In marketing, Maslow’s theories have inspired strategies aimed at encouraging customers to make purchases: for example, by elevating a standard consumer product to the status of “healthy” (which meets the human need to feel safe) or by valuing someone to enhance their self-esteem by promising to make them more beautiful. Computers or telephone brands often have a distinctive logo that creates a feeling of belonging, and so on.
The reasoning behind the hierarchy of needs can also influence public policies. It might be used to set minimum social standards for the primary needs of food and housing… Taking it further, might there then be the risk of moral judgment on those who receive state benefit but spend their money meeting other needs?
Drawbacks of the “hierarchy of needs”
Since it was published in the Psychological Revue, the article by Maslow has attracted criticism for variety of reasons. Despite its theoretical innovation, the tool would appear difficult to apply in practice. Some critics have also raised the lack of scientific rigor and data to prove Maslow’s theories, the absence of information on “demotivation” and the lack of importance he gives to cultural differences. But there is also a certain “elitist” bias to Maslow’s approach: his hierarchy has people with less purchasing power at the bottom of the scale, which limits them in their quest for personal satisfaction. He seems to suggest that these people cannot be expected to want “more” in life because they don’t yet have their “more important” needs met… Perhaps there is also another point to consider: in the age of social media, can internet access be considered a new “need”? Definitely, when you see that some basic processes, such as receiving social support or finding somewhere to live, are mainly managed online. And is it be possible to achieve a sense of belonging through digital communities? What about achieving success in a new economy which has a long way to go in terms of equal opportunities?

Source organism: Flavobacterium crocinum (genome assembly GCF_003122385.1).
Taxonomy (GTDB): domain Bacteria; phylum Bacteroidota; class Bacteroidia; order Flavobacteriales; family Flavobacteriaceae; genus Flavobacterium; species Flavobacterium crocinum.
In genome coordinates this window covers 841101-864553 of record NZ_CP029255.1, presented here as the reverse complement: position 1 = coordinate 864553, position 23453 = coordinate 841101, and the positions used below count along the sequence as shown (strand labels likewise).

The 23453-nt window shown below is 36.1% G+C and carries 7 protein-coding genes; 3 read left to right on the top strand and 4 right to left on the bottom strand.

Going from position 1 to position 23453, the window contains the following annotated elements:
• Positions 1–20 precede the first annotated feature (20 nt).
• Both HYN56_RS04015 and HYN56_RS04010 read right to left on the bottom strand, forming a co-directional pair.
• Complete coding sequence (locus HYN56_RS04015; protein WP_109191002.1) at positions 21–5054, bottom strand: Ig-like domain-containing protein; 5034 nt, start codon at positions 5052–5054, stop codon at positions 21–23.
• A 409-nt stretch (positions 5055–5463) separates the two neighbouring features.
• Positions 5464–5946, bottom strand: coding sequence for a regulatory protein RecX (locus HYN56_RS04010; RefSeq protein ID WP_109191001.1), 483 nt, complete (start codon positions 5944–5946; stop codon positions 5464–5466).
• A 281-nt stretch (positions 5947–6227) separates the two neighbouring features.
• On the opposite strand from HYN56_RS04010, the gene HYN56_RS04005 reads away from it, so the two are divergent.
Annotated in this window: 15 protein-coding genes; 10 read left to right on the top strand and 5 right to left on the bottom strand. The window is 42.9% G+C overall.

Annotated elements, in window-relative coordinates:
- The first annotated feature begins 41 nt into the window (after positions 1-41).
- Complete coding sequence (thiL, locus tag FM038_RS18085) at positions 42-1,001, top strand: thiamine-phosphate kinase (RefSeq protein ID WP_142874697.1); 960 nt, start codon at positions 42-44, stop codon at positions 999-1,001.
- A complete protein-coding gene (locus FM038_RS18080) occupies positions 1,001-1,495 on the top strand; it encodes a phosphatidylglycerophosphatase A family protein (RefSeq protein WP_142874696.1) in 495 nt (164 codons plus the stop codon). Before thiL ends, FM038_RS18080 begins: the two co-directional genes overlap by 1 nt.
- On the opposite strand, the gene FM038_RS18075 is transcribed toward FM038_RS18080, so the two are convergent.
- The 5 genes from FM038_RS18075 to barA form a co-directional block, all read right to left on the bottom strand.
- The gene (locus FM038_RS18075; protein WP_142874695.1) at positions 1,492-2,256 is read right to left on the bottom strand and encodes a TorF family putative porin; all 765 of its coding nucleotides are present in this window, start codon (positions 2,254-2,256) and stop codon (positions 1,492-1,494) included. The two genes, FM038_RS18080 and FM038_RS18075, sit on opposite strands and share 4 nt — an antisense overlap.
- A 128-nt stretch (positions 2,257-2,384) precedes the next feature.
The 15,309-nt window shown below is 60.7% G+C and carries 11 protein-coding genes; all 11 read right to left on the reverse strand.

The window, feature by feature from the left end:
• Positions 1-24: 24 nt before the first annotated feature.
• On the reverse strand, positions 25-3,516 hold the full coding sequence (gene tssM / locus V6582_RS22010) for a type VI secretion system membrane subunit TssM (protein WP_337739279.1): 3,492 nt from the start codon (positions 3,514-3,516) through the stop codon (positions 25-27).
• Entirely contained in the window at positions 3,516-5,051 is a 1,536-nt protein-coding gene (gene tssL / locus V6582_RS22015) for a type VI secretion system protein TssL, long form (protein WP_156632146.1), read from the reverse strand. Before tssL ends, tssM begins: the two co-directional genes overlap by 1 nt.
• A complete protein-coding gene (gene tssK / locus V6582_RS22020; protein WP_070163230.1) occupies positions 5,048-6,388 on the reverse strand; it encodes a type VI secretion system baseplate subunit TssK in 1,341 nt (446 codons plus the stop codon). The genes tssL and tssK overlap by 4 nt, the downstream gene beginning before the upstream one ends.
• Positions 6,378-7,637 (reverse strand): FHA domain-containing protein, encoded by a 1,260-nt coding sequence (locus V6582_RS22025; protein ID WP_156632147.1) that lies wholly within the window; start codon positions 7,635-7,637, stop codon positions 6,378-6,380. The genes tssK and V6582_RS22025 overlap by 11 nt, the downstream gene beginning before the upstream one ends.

Life after Maslow…
Despite its limitations and criticisms, the hierarchy of needs has become a useful tool for understanding and analyzing human motivation. It has influenced many works, like those of psychologist Alderfer who studied the concepts of “desire” and “satisfaction”. This researcher found that the priority is to look at the intensity of a need (measured by the degree of satisfaction), regardless of its “position” on the pyramid. Other theories on motivation should also be considered, such as the one put forward by Clark Hull, which deals mostly with incentive or “drive”. He suggests that the human body works to maintain a certain harmony, by reducing its biological “needs” – states of hunger or thirst, for example – which can throw us off balance. And then there are Nudges, which bring about clear behavioral changes by creating feelings of pride and belonging. Like all scientific hypotheses, Maslow’s work is food for thought, it doesn’t need to establish an absolute truth about the world. We are responsible for finding the motivation we need to contribute our own ideas!
Marcos Fernandes with Marie Donzel for the EVE webmagazine. Translated from French by Ruth Simpson